Lect22 handout

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  • Note humans are ‘hot’ 300K so we emit light, just not much in the visible spectrum. Try infrared.
  • Note humans are ‘hot’ 300K so we emit light, just not much in the visible spectrum. Try infrared. Classical theory at 3000 k: ultraviolet catastrophe (see p. 985 text)
  • Note humans are ‘hot’ 300K so we emit light, just not much in the visible spectrum. Try infrared.
  • greater intensity increases current does not change maximum KE
  • higher frequency light increases max. KE Below threshold freq, no current Electrons emitted immediately, no delay as “energy is accumulated”
  • All puzzles explained with quantum theory.
  • Go to physics 2000 web site for JAVA version
  • Go to physics 2000 web site for JAVA version
  • Lect22 handout

    1. 1. Quantum Mechanics: Blackbody Radiation, Photoelectric Effect, Wave-Particle Duality Physics 102: Lecture 22
    2. 2. State of Late 19 th Century Physics <ul><li>Two great theories </li></ul><ul><ul><li>Newton’s laws of mechanics, including gravity </li></ul></ul><ul><ul><li>Maxwell’s theory of electricity & magnetism, including propagation of electromagnetic waves </li></ul></ul><ul><li>But…some unsettling experimental results calls into question these theories </li></ul><ul><ul><li>Einstein and relativity </li></ul></ul><ul><ul><li>The quantum revolution </li></ul></ul>Lecture 28 Lectures 22-25 “ Classical physics”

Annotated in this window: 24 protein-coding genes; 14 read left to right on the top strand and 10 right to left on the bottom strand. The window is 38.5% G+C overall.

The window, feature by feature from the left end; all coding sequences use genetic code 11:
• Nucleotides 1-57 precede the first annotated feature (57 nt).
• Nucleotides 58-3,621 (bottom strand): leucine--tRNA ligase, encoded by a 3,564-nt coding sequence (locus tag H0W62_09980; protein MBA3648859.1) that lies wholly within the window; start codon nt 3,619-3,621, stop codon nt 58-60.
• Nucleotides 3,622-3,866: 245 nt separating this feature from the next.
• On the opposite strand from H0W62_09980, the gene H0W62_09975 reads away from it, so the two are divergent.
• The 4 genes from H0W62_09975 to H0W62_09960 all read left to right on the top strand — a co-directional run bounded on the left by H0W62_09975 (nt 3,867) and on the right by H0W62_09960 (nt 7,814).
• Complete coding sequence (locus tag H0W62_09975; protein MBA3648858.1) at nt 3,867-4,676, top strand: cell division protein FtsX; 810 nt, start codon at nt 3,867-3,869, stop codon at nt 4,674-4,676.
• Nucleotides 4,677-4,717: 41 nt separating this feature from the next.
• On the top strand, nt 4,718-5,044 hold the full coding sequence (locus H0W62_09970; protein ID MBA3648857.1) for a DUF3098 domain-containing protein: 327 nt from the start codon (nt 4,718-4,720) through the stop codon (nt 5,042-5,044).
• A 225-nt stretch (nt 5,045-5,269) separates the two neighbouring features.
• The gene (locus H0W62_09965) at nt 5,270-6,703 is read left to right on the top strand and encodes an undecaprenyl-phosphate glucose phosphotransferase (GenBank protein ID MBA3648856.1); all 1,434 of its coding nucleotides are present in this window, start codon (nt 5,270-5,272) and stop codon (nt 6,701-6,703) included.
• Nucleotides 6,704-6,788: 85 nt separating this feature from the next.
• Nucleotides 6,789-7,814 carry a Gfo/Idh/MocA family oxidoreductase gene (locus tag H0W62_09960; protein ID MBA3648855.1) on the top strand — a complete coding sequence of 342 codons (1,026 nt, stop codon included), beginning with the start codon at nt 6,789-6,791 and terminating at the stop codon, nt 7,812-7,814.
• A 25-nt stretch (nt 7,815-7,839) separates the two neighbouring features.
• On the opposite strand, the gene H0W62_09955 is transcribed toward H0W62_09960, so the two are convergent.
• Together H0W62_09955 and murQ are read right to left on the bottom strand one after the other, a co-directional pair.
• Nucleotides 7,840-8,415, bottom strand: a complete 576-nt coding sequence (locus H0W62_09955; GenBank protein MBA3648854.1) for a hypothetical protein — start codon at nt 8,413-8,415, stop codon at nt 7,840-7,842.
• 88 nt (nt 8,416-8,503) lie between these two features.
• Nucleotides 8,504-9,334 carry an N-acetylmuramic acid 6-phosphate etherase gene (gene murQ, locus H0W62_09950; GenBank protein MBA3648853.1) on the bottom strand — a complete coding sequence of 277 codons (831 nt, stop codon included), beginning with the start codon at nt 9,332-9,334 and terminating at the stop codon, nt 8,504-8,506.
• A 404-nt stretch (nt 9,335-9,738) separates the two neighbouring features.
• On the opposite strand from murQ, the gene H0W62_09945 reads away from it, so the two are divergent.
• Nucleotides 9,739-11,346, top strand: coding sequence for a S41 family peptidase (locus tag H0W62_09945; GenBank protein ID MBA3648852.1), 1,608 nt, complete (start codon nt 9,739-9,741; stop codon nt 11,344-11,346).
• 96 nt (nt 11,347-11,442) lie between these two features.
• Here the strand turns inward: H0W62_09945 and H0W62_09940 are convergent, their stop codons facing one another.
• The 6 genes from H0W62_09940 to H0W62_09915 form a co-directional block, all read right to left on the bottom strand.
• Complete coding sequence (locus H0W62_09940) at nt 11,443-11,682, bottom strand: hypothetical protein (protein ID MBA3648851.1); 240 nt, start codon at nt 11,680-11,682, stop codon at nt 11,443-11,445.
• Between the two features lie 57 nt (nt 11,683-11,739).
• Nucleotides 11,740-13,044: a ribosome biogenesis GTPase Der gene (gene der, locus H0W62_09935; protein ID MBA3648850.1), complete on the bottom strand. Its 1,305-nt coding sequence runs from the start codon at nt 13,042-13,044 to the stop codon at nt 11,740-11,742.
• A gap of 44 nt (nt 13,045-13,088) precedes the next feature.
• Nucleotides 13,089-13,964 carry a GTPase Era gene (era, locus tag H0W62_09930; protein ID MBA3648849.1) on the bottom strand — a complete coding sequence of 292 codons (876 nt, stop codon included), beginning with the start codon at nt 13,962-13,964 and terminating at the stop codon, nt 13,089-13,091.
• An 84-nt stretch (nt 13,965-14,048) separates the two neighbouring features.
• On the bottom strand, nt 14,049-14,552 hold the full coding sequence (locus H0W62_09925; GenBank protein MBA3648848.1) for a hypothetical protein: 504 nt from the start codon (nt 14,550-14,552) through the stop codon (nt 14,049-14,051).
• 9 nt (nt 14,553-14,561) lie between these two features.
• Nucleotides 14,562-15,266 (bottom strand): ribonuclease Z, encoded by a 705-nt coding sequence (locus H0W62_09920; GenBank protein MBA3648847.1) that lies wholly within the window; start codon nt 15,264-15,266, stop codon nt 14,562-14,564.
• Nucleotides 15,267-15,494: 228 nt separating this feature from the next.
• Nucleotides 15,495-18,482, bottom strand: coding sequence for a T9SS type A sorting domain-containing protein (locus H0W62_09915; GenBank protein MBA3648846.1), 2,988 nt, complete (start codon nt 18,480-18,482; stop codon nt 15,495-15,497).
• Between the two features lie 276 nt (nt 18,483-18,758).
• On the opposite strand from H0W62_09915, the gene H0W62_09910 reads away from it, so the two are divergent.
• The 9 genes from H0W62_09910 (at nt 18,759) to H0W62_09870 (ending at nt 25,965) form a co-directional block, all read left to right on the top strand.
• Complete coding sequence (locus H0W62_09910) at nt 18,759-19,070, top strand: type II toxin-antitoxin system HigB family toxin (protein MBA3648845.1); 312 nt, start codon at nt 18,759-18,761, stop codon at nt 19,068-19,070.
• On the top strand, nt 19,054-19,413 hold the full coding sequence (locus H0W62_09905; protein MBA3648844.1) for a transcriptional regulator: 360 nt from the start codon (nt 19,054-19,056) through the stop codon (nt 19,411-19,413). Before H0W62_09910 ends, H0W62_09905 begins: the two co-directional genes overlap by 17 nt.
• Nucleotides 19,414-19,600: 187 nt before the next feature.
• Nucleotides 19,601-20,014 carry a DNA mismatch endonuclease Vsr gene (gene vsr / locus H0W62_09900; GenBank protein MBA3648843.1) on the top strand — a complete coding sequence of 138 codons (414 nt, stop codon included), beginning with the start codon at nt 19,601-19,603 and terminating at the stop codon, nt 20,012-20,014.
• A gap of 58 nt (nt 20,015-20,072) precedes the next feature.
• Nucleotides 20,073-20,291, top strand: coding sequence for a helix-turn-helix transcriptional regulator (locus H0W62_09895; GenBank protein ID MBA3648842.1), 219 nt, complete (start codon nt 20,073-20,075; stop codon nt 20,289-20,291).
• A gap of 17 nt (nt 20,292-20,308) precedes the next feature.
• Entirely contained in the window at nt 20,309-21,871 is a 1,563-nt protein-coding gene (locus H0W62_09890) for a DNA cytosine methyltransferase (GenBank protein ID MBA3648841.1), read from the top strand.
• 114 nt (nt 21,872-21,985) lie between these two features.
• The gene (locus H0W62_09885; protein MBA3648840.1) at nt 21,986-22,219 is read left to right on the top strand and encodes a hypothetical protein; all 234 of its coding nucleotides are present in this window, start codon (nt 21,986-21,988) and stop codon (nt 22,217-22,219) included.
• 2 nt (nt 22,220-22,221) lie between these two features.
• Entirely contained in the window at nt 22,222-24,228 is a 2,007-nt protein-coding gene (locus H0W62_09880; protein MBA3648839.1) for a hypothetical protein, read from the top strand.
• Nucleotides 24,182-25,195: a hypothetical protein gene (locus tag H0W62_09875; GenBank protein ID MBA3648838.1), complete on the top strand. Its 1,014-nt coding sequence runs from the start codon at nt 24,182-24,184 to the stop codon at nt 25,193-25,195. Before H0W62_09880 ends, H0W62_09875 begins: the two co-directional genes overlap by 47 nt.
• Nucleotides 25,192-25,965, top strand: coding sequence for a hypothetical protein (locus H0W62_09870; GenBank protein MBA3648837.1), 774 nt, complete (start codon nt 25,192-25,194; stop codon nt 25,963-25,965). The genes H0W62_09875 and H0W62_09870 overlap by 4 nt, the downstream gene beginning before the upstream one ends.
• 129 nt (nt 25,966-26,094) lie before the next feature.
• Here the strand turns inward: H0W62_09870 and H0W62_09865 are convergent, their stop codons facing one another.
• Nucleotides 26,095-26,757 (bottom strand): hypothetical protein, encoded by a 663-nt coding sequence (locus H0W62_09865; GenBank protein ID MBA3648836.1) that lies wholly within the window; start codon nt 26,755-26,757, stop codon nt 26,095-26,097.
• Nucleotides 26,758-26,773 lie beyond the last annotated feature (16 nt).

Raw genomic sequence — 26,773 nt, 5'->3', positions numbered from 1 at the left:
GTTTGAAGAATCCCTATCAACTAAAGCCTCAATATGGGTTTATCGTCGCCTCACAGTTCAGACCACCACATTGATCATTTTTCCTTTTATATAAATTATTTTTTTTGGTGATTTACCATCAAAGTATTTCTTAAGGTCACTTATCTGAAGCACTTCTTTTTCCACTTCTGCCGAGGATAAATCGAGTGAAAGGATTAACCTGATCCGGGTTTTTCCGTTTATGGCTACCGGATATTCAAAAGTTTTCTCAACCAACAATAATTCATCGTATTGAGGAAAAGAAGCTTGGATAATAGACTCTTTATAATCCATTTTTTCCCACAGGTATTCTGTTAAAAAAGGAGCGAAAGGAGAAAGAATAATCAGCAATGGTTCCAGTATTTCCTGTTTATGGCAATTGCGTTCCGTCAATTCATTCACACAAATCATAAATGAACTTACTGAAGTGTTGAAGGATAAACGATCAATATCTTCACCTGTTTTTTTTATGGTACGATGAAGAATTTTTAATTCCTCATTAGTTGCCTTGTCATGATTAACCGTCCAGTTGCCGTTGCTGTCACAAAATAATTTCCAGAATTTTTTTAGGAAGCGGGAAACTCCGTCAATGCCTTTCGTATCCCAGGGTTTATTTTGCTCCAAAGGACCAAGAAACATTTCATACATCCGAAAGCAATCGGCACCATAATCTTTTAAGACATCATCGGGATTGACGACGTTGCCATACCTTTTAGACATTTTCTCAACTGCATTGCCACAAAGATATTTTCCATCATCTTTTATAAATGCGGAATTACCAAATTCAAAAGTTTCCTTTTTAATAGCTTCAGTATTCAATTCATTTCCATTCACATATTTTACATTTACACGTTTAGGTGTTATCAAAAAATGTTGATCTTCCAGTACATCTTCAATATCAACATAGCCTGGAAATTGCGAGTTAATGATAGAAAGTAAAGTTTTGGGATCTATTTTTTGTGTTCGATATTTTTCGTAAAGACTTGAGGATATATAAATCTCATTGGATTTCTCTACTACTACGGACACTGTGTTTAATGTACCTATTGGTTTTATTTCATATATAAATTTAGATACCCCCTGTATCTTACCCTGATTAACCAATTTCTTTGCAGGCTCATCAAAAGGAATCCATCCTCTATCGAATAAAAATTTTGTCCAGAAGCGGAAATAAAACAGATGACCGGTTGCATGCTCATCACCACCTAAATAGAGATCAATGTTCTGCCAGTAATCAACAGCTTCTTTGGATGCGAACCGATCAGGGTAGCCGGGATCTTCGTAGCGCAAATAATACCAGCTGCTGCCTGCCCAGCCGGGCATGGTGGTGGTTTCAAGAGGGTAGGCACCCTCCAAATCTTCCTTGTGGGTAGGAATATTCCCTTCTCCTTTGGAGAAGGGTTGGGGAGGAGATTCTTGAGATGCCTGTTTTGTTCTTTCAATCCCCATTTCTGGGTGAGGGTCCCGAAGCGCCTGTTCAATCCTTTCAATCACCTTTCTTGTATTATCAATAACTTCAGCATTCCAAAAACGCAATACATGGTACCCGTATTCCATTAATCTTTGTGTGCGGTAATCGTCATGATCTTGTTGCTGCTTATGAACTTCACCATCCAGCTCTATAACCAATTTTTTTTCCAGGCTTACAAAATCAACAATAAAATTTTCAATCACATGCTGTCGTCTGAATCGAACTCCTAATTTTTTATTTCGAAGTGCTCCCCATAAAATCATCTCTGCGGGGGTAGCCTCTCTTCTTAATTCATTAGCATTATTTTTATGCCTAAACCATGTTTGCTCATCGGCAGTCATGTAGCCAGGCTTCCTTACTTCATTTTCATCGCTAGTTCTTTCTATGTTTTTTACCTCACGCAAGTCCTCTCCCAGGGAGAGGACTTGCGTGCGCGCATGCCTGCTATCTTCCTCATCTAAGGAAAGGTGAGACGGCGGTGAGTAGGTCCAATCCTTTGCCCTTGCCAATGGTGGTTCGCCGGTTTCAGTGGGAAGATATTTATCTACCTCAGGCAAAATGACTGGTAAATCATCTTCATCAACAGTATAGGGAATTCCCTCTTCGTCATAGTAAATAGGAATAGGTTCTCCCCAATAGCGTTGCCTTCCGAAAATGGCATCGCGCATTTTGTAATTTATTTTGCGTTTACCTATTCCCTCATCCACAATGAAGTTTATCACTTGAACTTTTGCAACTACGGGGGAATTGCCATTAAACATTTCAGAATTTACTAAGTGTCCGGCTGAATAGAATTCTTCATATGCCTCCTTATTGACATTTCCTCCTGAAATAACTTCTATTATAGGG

3. 3. Quantum Mechanics! <ul><li>At very small sizes the world is VERY different! </li></ul><ul><ul><li>Energy is discrete, not continuous. </li></ul></ul><ul><ul><li>Everything is probability; nothing is for certain. </li></ul></ul><ul><ul><li>Particles often seem to be in two places at same time. </li></ul></ul><ul><ul><li>Looking at something changes how it behaves. </li></ul></ul>
    4. 4. Three Early Indications of Problems with Classical Physics <ul><li>Blackbody radiation </li></ul><ul><li>Photoelectric effect </li></ul><ul><li>Wave-particle duality </li></ul>
    5. 5. Blackbody Radiation Hot objects glow (toaster coils, light bulbs, the sun). As the temperature increases the color shifts from Red (700 nm) to Blue (400 nm) The classical physics prediction was completely wrong! (It said that an infinite amount of energy should be radiated by an object at finite temperature)
    6. 6. Blackbody Radiation Spectrum Visible Light: ~0.4  m to 0.7  m Higher temperature: peak intensity at shorter  Wien’s Displacement Law:  max T = 2.898x10 -3 m·K
    7. 7. Blackbody Radiation: First evidence for Q.M. Max Planck found he could explain these curves if he assumed that electromagnetic energy was radiated in discrete chunks , rather than continuously. The “quanta” of electromagnetic energy is called the photon. Energy carried by a single photon is E = hf = hc /  Planck’s constant: h = 6.626 x 10 -34 Joule sec
    8. 8. Preflights 22.1, 22.3 A series of light bulbs are colored red, yellow, and blue. Which bulb emits photons with the most energy? The least energy? Which is hotter? (1) stove burner glowing red (2) stove burner glowing orange
    9. 9. ACT: Nobel Trivia <ul><li>For which work did Einstein receive the Nobel Prize? </li></ul><ul><ul><li>1) Special Relativity E=mc 2 </li></ul></ul><ul><ul><li>2) General Relativity Gravity bends Light </li></ul></ul><ul><ul><li>3) Photoelectric Effect Photons </li></ul></ul><ul><ul><li>4) Einstein didn’t receive a Nobel prize. </li></ul></ul>
    10. 10. Photoelectric Effect <ul><li>Light shining on a metal can “knock” electrons out of atoms. </li></ul><ul><li>Light must provide energy to overcome Coulomb attraction of electron to nucleus </li></ul><ul><li>Light Intensity gives power/area (i.e. Watts/m 2 ) </li></ul><ul><ul><li>Recall: Power = Energy/time (i.e. Joules/sec.) </li></ul></ul>metal light e –